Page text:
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Rev. William Jennings b. 1760-67

Rev. William Jennings b. 1760-67

Barbara Doty (View posts)
Posted: 1032981247000
Classification: Query
Edited: 1257881828000
This Wm. Jennings lived for a time in GA (about 1794-98). By 1812 is found in Franklin County TN. In 1820 he is a Bapitist Preacher in Cooper Co. MO.

Re: Rev. William Jennings b. 1760-67

Posted: 1255743723000
Classification: Query
We too are trying to see if we are tied to Rev. William Jennings through his second marriage to Polly (Mary). We wonder if the Mary Jennings in the 1850 census, District No 23, Cooper County, MO is William's second wife. She is living next to Elizabeth Jennings (Is Elizabeth Jennings next door to Mary the wife of Martin Jennings?). We decend through Rhoda Jennings Dewitt (Mary's daughter) who is also in that same census. This would put William about thirty years older than this Mary. Do you know if they are connected? Sandra Ihrig

Re: Elizabeth Jennings

Posted: 1257654746000
Classification: Query
Edited: 1257881901000
I do not think the Elizabeth Jennings in the 1850 Cooper County MO census you mention is the widow of Martin Jennings. Here's why:

1. Martin died in 1841, and I found in his probate packet a statement signed by Charles Woods and Phillip Davis that as far as they knew, she was living in Shelby County, Tennessee. Charles and Phillip were married to the sisters of Martin--Charles to Susan Jennings and Martin to Cynthia Jennings. Charles and Susan are my 3rd great grandparents on my mother's side.

2. The 1850 census has an Elizabeth Jennings, born in Virginia, widowed, with Lafayette and William Jennings--both born in Missouri. William was the name of Martin's father, so it seems he was named after his grandfather.

3. The Elizabeth Jennings in Cooper County's 1850 census was born in Ireland, which isn't a real issue. However, Mary who is 15 years younger was also born in Ireland, and the rest of the household were born in Pennsylvania. I think it highly unlikely that these would be children of Martin's, as he is mentioned in various documents as being a constble in the 1830's, and also in land deeds. This was all in Cooper County. The Jennings family I do not feel has any connection to Pennsylvania--instead they were from the south (Virginia, Tennessee and Georgia).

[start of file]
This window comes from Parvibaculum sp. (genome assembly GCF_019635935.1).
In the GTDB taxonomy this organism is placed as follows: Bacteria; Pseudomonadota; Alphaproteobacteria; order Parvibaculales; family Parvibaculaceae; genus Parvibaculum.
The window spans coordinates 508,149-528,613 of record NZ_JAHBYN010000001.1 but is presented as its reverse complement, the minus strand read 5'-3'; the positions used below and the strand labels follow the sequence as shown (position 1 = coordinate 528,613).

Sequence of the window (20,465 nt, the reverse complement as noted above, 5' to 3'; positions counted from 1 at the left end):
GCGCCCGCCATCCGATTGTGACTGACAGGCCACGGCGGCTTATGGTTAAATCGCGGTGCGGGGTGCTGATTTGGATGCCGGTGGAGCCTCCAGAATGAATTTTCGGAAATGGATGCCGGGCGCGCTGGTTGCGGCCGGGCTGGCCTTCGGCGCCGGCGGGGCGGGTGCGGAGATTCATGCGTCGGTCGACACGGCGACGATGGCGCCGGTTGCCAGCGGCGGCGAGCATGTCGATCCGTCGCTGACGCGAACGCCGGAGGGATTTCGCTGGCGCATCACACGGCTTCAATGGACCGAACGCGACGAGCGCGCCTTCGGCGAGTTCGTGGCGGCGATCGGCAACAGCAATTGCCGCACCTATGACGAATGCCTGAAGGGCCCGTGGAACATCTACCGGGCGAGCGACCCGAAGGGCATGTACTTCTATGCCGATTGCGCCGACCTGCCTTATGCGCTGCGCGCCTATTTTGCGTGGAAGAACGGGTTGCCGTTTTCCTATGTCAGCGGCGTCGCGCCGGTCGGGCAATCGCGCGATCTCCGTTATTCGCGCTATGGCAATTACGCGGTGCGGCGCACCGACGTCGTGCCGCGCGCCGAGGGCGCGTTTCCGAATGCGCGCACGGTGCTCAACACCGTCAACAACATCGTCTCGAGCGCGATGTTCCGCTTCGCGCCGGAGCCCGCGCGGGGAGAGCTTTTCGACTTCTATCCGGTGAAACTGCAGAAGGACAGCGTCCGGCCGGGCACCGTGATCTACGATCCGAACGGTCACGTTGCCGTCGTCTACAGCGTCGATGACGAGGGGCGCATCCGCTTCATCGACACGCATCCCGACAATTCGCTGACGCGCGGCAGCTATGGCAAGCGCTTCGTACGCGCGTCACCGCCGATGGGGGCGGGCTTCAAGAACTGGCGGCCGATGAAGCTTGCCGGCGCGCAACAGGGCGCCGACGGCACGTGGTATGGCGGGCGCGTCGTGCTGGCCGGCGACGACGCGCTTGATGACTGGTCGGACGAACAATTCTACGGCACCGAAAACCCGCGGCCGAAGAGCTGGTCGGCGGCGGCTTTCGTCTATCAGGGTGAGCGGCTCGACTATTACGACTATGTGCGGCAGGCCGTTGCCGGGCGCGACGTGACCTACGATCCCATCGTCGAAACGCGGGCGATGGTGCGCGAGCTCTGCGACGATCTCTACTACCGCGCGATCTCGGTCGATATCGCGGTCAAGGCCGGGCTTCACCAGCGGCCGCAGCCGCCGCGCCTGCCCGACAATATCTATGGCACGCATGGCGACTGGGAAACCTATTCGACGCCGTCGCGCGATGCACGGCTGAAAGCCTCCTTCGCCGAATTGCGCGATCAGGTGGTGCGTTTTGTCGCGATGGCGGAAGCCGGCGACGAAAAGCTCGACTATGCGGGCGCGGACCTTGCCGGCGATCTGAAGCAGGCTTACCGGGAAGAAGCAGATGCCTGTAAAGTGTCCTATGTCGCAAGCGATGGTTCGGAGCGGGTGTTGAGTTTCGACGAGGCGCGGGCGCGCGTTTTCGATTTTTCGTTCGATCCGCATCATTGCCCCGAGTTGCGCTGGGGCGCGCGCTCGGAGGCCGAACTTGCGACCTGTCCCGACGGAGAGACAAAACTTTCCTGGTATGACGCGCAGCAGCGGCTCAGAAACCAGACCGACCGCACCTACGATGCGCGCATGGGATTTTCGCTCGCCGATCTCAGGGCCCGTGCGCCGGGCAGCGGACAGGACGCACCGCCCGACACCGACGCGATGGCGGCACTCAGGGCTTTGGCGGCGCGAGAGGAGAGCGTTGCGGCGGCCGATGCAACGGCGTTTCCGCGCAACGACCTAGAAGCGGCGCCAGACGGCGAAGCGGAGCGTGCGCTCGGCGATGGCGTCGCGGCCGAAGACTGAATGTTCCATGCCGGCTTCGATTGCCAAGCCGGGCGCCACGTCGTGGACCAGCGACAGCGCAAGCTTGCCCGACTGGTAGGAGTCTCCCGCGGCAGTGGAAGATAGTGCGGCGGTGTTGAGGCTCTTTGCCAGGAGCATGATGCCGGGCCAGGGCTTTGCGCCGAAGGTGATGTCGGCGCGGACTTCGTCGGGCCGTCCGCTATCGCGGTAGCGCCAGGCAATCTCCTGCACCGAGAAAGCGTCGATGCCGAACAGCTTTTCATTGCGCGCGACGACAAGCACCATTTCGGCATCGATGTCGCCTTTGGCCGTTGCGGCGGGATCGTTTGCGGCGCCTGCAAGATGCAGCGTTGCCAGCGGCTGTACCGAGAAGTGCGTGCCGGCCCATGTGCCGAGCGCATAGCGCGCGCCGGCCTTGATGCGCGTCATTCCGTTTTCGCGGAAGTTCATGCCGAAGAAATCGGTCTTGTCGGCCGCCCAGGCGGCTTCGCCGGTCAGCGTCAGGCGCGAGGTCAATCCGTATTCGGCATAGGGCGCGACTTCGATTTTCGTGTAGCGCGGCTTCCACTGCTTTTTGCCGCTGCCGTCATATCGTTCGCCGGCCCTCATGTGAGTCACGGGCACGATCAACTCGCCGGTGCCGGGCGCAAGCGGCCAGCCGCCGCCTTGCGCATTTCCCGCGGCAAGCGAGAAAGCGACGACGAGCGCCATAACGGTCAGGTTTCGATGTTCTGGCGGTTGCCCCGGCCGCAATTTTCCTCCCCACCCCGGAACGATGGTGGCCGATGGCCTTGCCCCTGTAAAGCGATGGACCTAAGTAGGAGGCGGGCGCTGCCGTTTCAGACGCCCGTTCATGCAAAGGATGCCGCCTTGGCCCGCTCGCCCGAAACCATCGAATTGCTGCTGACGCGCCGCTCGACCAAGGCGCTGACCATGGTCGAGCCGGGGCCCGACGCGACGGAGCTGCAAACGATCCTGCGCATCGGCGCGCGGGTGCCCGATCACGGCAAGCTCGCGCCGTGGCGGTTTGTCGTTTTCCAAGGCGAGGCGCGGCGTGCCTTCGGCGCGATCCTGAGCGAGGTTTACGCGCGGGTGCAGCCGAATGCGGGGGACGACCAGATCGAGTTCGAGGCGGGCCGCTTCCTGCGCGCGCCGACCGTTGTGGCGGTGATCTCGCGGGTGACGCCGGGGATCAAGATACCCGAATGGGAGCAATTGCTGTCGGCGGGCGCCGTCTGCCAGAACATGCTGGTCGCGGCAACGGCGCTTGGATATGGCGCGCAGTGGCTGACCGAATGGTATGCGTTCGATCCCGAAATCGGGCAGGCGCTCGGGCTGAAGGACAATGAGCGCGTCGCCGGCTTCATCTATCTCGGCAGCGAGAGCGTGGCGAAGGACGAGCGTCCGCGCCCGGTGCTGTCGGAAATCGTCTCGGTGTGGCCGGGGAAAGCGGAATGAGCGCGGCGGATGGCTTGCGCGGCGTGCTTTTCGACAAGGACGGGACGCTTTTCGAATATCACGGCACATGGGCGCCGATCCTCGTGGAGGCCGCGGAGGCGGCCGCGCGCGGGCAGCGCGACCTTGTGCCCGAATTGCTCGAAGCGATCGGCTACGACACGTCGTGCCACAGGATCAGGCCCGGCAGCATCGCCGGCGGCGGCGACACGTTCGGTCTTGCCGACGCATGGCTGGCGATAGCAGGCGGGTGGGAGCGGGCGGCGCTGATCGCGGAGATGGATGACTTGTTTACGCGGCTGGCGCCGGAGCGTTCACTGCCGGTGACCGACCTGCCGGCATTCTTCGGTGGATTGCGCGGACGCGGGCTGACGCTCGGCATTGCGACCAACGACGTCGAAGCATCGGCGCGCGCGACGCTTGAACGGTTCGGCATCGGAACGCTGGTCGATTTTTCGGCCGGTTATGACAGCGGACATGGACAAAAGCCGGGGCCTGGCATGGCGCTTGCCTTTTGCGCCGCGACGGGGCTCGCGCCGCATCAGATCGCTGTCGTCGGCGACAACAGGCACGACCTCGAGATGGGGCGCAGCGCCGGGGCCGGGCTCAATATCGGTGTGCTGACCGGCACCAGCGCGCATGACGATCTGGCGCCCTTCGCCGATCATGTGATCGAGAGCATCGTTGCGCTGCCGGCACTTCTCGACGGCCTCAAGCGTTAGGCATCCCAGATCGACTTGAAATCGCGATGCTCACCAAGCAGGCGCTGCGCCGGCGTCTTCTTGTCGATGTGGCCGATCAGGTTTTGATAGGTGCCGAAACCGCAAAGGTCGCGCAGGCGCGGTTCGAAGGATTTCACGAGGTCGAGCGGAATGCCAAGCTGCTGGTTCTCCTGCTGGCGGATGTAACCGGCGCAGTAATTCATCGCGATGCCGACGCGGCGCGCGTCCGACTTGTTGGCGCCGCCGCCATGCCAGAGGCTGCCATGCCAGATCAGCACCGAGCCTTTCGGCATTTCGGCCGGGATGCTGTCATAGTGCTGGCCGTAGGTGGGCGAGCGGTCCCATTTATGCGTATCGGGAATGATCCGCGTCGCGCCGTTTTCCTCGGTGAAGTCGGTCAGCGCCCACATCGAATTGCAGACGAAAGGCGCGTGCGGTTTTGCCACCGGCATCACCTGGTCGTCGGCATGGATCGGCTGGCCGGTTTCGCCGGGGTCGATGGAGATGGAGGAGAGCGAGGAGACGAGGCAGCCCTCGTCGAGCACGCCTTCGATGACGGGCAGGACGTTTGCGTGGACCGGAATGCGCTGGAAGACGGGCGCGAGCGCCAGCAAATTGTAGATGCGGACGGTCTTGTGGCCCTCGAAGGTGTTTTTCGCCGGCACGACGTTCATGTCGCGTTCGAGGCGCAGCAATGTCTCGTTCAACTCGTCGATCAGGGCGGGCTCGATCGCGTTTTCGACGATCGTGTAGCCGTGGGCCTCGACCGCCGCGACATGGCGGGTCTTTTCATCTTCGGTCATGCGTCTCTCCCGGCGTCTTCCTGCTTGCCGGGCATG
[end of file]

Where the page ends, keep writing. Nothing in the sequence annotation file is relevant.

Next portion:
As for Mary Jennings being widow of William Jennings--that I think is possible. I do know she is mentioned in some land deeds as "Polly", a nickname for Mary.

I don't know if this helps or not, just wanted to give another point of view.

Harold Kerr
New Franklin MO

Re: Elizabeth Jennings

Posted: 1257693032000
Classification: Query
Edited: 1257881925000
Thank you for your input. Our research stopped at the 1850 census at Mary Jennings. We have done mitrocondrial DNA tests and it is through this female lineage (that flows through Mary Jennings) that we found we have an African female ancestor. This African female ancestor happens to have the oldest known DNA lineage "Mitochondrial Eve", Haplogroup L1b that goes back to 150,000-170,000 years ago. With the percentage of Aftrican markers in my blood and the number of generations (counting backward), we have made the assumption that our African ancestor probabley came to America on a slave ship. It was not uncommon for the slave owners of that time to import slaves from Aftrica for their specialized farming skills into the Carolina's from the part of Africa that our black ancestor came from.

At the time, in our American history, that William and Mary Jennings lived in Cooper County, Missouri; that area of Misssouri was known as "Little Dixie" (Missouri's "slave belt" or "black belt"). The black population was about 25% and about one in five people were mulatto. So the possibility of Mary (William Jenning's second wife) being of mixed blood is very likely, in our opinion. Sandra Ihrig

Re: Mary/Polly Jennings

Posted: 1257711613000
Classification: Query